Sports has always been considered a secondary option in our country. Youngsters are seldom encouraged by their parents to build a career in sports; it is often looked down upon a means of recreation.
On top of that, women’s exclusion from the field of sports has always been twofold; one because it is not considered a mainstream career and other because it is considered to be a masculine domain. Since sports emerged, men have established a dominance over the field and women have lagged behind due to the societal pressure on them to conform to gender norms. Since women and young girls are expected to do “feminine” work, their mark in the field of sports often goes unnoticed.
Since sports has always been a domain that constantly holds the attention of the society, media invests an ample amount of coverage to the field. Mediasport is a whole branch of media dedicated to the domain of sports and is a new trend in print media.
Mediasport includes sports magazines, e-magazines and articles in the sports pages of the newspapers. When it comes to reporting about sports Mediasport also reflects the sexist and discriminatory nature of the society.
Here are some of the issues that are common across newspapers when it comes to writing about sportswomen.
1. Objectification of Sportswomen
In all the above news articles, media objectifies sportswomen. When writing about sportswomen, there is a lot of emphasis on their style statement and fashion sense rather than on their abilities and talent on the field.
As media and society are interdependent, media always tries to accommodate the views of the society in the kind of news that it presents before it, because, that is the only way it can attract the readers to read what they publish.
When sportswomen like Sania Mirza, P V Sindhu, Jwala Gutta get the attention of media, very little attention is given to their talent on the field and a lot of focus is dedicated to emphasizing that despite being a professional in a “masculine” domain like sports, these sportswomen have not lost their “feminine” aspects of being sexually attractive.
The objectification of sportswomen in media creates a negative impact on the mind of readers; it makes them believe that sportswomen have nothing of value except their physical attractiveness. Sports enthusiasts thus lose interest in watching women’s sports because they are not aware of the talents and achievements of sportswomen. They develop a perception that women’s sports is “boring”.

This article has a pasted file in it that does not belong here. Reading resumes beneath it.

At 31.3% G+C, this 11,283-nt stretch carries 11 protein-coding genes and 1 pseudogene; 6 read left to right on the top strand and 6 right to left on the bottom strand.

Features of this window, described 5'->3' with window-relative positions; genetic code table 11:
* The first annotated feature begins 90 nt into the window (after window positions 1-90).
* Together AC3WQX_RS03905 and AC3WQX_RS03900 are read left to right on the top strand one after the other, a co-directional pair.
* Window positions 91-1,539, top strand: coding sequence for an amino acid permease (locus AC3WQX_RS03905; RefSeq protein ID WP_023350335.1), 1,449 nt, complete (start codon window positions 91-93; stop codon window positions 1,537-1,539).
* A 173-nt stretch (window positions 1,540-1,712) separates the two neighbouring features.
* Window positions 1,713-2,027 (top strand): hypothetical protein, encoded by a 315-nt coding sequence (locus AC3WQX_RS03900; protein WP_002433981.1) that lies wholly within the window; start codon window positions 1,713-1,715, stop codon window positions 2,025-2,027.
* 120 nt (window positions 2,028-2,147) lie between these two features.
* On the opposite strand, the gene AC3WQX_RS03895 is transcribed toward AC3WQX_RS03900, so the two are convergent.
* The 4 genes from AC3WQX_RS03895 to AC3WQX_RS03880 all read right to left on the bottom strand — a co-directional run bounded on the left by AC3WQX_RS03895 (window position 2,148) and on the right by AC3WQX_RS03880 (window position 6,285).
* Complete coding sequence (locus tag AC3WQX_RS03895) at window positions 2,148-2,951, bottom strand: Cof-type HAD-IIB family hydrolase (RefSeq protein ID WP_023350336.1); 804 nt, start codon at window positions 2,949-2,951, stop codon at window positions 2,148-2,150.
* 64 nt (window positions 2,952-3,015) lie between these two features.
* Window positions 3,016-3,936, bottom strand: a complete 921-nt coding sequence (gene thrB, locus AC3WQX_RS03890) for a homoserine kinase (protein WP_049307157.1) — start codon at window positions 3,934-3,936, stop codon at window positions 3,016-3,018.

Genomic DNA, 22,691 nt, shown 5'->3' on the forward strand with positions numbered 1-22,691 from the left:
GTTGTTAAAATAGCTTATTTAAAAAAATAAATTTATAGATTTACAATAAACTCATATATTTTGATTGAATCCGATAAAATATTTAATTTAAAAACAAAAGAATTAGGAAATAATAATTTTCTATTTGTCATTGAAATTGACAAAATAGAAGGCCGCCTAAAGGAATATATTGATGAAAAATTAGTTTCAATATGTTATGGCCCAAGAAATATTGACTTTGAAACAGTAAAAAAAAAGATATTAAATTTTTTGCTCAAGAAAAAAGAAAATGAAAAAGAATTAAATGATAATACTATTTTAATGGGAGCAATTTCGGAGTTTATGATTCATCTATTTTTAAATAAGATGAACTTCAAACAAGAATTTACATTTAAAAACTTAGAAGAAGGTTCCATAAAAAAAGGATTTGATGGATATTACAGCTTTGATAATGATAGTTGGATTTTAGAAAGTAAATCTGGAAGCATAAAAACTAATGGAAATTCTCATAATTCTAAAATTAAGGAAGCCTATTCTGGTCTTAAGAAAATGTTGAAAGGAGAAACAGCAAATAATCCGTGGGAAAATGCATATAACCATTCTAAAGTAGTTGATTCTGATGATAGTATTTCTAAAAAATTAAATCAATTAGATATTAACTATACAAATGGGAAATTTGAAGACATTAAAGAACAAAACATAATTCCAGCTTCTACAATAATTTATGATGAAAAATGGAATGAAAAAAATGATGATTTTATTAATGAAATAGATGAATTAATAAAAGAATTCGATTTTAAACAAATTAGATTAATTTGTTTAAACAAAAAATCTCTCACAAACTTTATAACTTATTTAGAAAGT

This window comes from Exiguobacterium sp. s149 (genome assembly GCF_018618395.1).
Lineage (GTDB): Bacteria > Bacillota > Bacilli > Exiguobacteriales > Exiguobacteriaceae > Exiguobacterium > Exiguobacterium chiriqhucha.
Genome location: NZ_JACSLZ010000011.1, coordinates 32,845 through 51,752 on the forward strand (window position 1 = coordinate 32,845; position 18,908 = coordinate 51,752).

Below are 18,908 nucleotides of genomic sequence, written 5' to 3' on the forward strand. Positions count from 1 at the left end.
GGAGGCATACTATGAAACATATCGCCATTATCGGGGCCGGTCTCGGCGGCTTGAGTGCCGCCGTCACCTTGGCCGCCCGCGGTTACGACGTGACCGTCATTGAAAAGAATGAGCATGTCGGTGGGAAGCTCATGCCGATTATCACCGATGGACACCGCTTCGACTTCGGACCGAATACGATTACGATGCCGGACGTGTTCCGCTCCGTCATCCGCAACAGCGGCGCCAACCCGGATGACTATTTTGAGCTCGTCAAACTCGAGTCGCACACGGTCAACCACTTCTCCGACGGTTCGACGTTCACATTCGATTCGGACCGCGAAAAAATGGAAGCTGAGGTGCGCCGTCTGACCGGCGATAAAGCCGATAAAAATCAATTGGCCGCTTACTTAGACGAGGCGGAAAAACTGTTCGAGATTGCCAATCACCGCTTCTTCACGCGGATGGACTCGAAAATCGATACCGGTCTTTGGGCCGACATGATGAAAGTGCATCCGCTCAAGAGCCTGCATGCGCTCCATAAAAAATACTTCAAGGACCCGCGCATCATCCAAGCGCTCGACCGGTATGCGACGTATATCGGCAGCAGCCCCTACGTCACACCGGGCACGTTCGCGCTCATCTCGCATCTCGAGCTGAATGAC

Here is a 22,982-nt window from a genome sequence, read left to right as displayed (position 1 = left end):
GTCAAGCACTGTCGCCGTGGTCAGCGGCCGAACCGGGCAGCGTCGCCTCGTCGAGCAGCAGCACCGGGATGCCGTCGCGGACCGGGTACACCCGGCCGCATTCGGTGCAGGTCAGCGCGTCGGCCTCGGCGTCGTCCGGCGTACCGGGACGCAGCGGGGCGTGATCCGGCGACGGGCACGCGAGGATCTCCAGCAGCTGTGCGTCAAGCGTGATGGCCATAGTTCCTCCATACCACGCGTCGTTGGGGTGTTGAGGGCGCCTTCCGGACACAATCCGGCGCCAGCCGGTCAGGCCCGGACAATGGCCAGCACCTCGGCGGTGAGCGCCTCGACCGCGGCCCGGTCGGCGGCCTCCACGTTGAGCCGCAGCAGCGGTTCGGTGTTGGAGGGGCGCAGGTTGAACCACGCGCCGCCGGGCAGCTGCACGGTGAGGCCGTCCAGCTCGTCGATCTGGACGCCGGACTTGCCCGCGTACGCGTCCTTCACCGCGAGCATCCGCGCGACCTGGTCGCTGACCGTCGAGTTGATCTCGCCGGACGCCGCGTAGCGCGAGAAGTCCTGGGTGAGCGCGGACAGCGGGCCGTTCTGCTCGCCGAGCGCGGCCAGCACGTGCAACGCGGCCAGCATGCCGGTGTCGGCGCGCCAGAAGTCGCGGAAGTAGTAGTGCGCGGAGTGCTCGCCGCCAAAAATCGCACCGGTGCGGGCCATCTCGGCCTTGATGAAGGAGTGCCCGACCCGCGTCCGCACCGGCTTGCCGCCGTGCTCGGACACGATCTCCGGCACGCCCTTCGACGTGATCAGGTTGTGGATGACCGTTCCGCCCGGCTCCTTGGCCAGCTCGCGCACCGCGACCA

Other negative impacts of such representation of sportswomen by the media are that when young boys follow men’s sports and think of pursuing it as a career, they get to know more about the specific talents of the sportsmen who they look up to as their role models. But, in the case of young girls, the situation is not the same, because few of the girls who are encouraged to follow sports usually follow men’s sports only because very less media attention is given to women’s sports.
Even if aspiring sportswomen follow women’s sports, they are fed information only about the physical attributes of sportswomen rather than their skills and talents, due to which they fail to recognise the fact that women have performed equally well in sports and they can also choose sports as a career.
2. Emphasis on Male Authority Figures
In all the above news articles, one can see that the careers and achievements of these sportswomen are in some way attributed to male authority figures in their lives.
In most cases, the male entitlement of the success of the sportswomen is given to their coach. In other cases, it is their father (as in the case of Gita and Babita Phogat). Whenever a sportswoman succeeds in her field, her success is always attributed to something masculine.
When Sakshi Malik became the first woman wrestler to win an Olympic medal, she was called the “real life Sultan”, connecting her success to the fictional character Sultan played by Salman Khan. The media again proved their mindset of never giving women full credit for their success.
When writing about sportswomen, there is a lot of emphasis on their sexual attractiveness rather than their abilities and talent on the field.
After her marriage, Sakshi Malik’s first win was reported by Jagran as, “Sakshi sasural mein le kar ayegi Gold, Sasur gaye match dekhne” (“Sakshi will bring Gold to her in-laws’ house, her father-in-law came to watch her play”). Reporting like this about Sakshi Malik does not make sense. There is no relation to her winning a gold medal and her being married. The media gave more coverage to her father-in-law and the fact that she is married instead of her playing skills and performance.
In the same way, whenever there is a news about Gita Phogat, she is referred to as the “Dangal Girl”. The movie was made way after she won the first medal for the country. But, still her name is always connected with the movie rather than her game.
By attributing a sportswoman’s success with a man in their life or by comparing these “daughters of the nation” to the “sons of the nation”, media emphasizes the notion that in order to achieve success and be recognized in a male-dominated arena like sports, a woman has to compete on so-called “masculine” scales and be connected to men in some way or the other.
By attributing women’s success to men, media perpetuates sports as a man’s domain. In the same way, by objectifying sportswomen, media again emphasizes that they are “women” who conform to societal standards of being a woman and that is why the society should give them credit.
Featured Image Credit: ESPN